Glacier could tell about Nevada’s future
It may surprise some residents of this desert state that is often afflicted with drought that there is a glacier in the Great Basin. It is located at the base of Wheeler Peak. And it’s feeling the heat.
Wheeler Peak, located in Great Basin National Park, reaches 13,063 feet, and the glacier is at about 11,500 feet. Much of the surrounding terrain—including the horn-like peak, nearby valleys and some lakes—was likely shaped by the glacier.
As a tourist attraction, the glacier is frustrating. It is not visible, and some people have drawn from this that it no longer exists. “It’s gone,” said a hiker to the Las Vegas Sun in 2015. Compared with the beautiful photos people are accustomed to seeing of ice glaciers, Wheeler Peak’s rock glacier can’t be photographed because it is essentially underground.
Scott Reinemann, geography professor at Ohio’s Miami University, and his colleagues are trying to get a better fix on the size of the glacier. It’s usually described vaguely as around 120,000 square feet in size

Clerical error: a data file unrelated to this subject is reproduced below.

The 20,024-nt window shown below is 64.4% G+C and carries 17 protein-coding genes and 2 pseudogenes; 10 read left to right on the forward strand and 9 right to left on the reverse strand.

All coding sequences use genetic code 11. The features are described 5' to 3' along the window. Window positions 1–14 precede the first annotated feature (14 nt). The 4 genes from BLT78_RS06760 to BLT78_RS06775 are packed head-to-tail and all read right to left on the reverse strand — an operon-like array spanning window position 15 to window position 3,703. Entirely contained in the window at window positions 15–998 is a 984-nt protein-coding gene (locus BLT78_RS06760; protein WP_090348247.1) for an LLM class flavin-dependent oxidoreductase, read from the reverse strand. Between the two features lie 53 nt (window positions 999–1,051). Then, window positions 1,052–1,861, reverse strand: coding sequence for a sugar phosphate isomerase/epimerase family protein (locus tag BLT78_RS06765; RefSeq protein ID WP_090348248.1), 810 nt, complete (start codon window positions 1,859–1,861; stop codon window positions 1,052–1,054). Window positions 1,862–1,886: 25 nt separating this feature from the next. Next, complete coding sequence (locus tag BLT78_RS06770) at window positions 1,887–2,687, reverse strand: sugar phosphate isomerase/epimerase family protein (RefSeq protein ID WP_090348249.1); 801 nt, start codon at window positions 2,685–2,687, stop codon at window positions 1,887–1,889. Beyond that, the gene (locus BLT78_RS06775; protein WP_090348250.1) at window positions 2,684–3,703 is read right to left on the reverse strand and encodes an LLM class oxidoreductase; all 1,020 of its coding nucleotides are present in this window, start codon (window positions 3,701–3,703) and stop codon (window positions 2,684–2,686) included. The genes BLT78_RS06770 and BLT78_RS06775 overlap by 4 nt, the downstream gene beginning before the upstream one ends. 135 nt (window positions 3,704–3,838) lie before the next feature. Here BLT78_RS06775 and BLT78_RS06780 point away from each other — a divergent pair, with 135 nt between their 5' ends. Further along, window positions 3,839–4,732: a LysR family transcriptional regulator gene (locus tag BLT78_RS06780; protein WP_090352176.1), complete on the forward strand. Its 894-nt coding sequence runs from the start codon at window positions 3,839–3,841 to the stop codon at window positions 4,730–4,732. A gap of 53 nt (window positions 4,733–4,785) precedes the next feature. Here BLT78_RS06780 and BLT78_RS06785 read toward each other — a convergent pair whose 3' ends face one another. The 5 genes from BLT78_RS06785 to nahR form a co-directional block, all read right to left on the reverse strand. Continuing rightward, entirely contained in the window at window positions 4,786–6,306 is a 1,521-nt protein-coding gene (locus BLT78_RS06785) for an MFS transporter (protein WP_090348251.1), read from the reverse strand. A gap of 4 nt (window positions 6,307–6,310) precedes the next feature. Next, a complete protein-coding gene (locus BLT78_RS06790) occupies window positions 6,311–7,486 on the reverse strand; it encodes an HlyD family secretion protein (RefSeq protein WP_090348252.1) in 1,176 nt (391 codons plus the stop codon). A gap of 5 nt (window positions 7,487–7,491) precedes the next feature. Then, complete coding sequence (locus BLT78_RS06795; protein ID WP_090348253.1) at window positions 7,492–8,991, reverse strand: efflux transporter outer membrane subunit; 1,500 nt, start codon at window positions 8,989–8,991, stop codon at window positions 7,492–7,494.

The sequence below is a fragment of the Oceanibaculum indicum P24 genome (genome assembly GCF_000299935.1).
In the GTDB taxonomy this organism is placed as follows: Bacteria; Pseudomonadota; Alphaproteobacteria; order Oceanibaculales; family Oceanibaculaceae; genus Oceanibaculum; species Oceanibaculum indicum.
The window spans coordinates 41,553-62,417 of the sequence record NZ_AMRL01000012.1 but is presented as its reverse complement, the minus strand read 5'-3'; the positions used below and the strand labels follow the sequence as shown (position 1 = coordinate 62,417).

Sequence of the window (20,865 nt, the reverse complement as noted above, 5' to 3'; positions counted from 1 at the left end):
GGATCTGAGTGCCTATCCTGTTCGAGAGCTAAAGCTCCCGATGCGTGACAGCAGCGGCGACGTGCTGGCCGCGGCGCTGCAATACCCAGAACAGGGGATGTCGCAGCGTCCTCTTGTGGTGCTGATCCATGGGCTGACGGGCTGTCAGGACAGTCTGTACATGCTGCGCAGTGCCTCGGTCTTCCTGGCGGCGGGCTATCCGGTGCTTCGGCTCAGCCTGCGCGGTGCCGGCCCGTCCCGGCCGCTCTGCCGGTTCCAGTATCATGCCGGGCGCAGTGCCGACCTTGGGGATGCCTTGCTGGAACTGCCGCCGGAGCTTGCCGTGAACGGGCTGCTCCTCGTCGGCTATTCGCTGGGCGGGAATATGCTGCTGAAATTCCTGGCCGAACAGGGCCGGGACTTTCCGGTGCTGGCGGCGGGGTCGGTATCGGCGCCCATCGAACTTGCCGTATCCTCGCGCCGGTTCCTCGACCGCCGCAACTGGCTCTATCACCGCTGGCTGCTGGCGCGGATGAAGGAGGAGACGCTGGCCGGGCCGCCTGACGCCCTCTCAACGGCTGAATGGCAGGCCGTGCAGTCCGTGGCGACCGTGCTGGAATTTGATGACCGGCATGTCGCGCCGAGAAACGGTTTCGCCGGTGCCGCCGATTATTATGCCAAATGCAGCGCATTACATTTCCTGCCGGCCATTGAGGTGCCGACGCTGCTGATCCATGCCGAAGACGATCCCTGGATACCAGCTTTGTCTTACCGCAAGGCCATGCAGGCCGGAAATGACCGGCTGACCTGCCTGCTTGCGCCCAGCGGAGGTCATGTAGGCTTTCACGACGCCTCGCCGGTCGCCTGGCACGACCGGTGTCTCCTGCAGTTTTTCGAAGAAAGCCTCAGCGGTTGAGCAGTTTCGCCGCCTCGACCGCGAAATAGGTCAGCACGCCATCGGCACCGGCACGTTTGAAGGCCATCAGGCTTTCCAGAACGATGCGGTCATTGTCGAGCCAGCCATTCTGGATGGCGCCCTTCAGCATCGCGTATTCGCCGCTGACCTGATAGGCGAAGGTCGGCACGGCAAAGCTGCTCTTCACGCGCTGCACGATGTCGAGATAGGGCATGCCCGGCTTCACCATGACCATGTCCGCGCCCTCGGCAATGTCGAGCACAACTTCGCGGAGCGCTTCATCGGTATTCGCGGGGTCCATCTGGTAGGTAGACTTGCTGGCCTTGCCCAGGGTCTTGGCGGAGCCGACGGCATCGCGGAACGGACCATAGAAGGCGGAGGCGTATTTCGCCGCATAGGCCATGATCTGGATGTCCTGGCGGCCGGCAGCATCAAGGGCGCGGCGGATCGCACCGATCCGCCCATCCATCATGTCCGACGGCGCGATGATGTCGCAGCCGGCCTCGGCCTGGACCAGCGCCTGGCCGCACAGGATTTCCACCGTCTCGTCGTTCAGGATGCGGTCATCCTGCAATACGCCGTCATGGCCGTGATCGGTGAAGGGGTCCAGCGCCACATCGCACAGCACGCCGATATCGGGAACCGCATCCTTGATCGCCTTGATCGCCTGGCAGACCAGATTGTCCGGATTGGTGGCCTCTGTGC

“The research group I am a part of has been researching in the Great Basin National Park for over a decade now,” he said. “We have more recently taken interest in mapping the area the rock glacier in the park covers.”
The National Park Service reports,, “The small glacier below Wheeler Peak has been incorrectly called an ice field. According to definition, an ice field is a vast body of ice, the union of several alpine glaciers. Ice fields are found today in Alaska and British Columbia. It has correctly been referred to as a rock glacier, however. A rock glacier is a lobe of angular boulders and cobbles that resembles an alpine glacier in outline and in its slow downslope movement. They are found in mountain ranges throughout the world. Inside a rock glacier, ice fills the spaces between the blocks. By freezing, thawing, and sagging, the ice works with gravity to provide the force that moves the rock glacier.”